Washington D.C. – Late Friday the U.S. Department of Justice released a heavily redacted memo that deals with the targeted assassination of American citizen, Anwar al-Awlaki. The Justice Department was responding to a lawsuit filed by the American Civil Liberties Union and the New York Times that sought to uncover the legal justification for the drone bombing, which lead to Awlaki’s death.
McClathcy reports that the memo was written on February 19, 2010 by former Assistant Attorney General David J. Barron, who is now a judge on the 1st Circuit Court of Appeals. Barron asserted that “killings in self-defense [is] not assassination.” Although Awlaki was an American citizen, the memo states that applying constitutional rights to a trial in this circumstance “could significantly disrupt the ability of the political branches to respond to foreign situations involving our national interests.”
Another interesting point made in the memo is a reference to the Supreme Court allowing deadly force to be used by police officers when threatened.
“This conclusion draws further support from the fact that, even in domestic law enforcement operations, the Supreme Court has noted that “if the suspect threatens the officer with a weapon or there is probable cause to believe that he has committed a crime involving the infliction or threatened infliction of serious physical
harm, deadly force may be used if necessary to ‘prevent escape and if, where feasible, some warning has been given”
The new memo does not cover what specific threat Awlaki posed. It’s release comes after the June 23 release of a more recent document that gave few details into the drone killing. That memo was dated July 2010. The Obama administration allowed the document to be made public after senators stated they would block Barron’s nomination to the Federal Appeals Court.
Although Awlaki was openly working with Al-Qaeda and promoting insurrection against the United States, the Obama Administration has yet to publicly reveal the specifics behind what immediate danger Awlaki posed. Indeed, when family members attempted to take the matter to court, President Obama claimed that the courts and the family could not hold the U.S. government accountable.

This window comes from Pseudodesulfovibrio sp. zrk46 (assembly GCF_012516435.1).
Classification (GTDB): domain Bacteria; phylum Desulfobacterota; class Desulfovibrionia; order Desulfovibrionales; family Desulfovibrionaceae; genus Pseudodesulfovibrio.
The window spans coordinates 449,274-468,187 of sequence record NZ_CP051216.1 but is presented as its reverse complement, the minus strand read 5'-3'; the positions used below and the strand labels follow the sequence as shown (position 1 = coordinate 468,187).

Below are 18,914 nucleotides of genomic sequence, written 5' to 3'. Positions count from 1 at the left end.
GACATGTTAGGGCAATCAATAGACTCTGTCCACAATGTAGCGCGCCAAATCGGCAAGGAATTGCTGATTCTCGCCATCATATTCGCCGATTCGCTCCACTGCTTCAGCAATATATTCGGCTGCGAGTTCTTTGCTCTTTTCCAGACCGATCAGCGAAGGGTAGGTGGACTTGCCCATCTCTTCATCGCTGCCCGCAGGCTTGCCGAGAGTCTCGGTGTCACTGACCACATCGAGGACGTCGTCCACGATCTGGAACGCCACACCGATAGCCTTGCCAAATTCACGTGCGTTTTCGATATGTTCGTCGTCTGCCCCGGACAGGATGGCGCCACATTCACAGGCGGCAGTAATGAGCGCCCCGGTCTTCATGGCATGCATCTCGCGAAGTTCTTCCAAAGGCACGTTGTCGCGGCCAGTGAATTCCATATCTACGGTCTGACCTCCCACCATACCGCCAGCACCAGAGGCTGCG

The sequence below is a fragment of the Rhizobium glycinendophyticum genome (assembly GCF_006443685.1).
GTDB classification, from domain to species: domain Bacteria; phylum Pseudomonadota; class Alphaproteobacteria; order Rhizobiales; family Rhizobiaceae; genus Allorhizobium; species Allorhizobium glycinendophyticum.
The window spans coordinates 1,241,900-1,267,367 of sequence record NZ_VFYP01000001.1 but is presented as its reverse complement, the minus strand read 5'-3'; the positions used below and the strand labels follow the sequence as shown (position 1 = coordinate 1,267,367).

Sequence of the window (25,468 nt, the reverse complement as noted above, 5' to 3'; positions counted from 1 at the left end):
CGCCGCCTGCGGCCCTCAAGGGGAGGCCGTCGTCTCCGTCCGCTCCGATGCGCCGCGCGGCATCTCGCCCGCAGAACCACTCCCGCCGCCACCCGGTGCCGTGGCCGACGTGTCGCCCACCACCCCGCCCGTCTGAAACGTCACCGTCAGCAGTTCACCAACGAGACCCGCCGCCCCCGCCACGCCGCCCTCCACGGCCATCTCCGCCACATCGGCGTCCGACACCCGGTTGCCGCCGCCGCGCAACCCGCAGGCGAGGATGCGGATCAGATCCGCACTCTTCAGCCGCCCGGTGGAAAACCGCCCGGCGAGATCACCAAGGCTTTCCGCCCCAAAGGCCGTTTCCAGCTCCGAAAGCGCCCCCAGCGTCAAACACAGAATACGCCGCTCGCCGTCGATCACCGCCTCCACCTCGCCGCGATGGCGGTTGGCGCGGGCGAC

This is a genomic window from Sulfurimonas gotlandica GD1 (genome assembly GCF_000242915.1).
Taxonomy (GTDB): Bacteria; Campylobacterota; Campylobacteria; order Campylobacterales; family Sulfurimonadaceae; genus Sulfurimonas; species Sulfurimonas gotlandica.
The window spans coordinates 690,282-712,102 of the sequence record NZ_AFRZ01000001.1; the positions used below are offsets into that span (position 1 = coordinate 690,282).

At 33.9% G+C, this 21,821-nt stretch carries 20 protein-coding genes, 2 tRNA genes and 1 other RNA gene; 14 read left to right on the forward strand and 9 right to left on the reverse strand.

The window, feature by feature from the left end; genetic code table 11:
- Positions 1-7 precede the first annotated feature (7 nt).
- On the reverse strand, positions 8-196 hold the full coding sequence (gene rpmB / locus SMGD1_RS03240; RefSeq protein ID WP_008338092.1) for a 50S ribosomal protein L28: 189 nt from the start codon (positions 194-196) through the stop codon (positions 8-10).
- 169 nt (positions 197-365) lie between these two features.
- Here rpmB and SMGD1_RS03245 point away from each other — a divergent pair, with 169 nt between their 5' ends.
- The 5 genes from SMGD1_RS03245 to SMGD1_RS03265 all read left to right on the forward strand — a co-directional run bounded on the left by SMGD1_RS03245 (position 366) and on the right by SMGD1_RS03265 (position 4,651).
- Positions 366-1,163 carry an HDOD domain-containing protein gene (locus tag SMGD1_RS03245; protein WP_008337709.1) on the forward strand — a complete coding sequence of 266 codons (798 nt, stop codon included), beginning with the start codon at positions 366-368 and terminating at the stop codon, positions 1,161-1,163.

Shortly after the bombing, Nasser al-Awlaki, father and grandfather of Anwar Awlaki and his son, Abdulrahman, who was killed one month after Anwar, filed a lawsuit against the Obama Administration. Initially Judge Rosemary Collyer seemed critical of the administration’s action and secrecy, at one point telling U.S. Justice Department lawyer Brian Hauck that “The executive is not an effective check on the executive when it comes to a person’s constitutional rights. Ultimately, however, Judge Collyer dismissed the lawsuit claiming that the administration “cannot be held personally responsible in monetary damages for conducting war.” The elder Awlaki stated, “I want answers from the government when it decides to take life, but all I have got so far is secrecy and a refusal even to explain.”.
It would be easy to dismiss this case as a justified killing of a radical terrorist bent on harming the United States, but Awlaki’s American citizenship makes the situation troublesome. Also, regardless of whether the accused was an American citizen or not, we have been taught to believe in the American justice system as arbiter of the law. In the age of Obama has the phrase innocent until proven guilty lost meaning? There are still many important questions that remain to be answered in this case.
“Again, it is not fully known what imminent threat Awlaki posed. It is clear that Awlaki associated with individuals, who were involved with terrorism. Perhaps, he was a part of al Qaeda in the Arabian Peninsula (AQAP). The administration should come out with documentation of Awlaki’s history up to the time when he was killed and confirm whatever role he had in AQAP.”
Until the veil of secrecy is lifted Americans will live under the fear that President Obama, or some president in the future could yield the power to assassinate American citizens deemed as threats with no recourse available to the public. If America is to re-establish itself as a bastion of freedom and law and order, the full details of this memo must be released.